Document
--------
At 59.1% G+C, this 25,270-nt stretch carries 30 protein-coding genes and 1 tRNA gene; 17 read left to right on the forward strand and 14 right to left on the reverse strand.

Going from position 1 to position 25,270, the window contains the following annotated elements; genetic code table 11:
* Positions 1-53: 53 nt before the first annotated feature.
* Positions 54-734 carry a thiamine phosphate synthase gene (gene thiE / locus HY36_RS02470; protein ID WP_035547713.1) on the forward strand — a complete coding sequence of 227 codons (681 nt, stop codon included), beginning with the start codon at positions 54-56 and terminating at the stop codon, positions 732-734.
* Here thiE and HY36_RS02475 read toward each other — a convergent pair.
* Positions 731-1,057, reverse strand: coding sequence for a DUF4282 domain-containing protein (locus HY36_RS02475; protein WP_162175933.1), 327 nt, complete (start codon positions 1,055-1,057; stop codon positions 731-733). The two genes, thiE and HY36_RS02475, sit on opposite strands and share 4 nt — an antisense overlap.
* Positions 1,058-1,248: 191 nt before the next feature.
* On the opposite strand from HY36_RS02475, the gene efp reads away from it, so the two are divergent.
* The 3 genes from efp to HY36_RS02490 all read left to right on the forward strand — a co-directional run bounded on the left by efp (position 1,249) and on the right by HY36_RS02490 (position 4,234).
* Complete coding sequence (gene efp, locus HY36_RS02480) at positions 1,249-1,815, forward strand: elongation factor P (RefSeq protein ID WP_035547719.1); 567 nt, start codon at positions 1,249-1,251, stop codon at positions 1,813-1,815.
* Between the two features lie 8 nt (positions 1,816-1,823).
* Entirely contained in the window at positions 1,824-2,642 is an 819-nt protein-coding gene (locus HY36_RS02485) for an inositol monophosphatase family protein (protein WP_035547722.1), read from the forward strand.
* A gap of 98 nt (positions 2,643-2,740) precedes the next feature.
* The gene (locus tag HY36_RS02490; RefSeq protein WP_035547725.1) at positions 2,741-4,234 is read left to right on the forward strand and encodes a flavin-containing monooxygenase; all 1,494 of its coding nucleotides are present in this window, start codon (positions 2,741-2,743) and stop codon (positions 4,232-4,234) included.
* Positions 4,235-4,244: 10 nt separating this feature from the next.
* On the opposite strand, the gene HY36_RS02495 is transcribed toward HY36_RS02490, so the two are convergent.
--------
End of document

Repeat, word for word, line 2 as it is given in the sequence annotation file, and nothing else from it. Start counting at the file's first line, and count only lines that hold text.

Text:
Going from position 1 to position 25,270, the window contains the following annotated elements; genetic code table 11: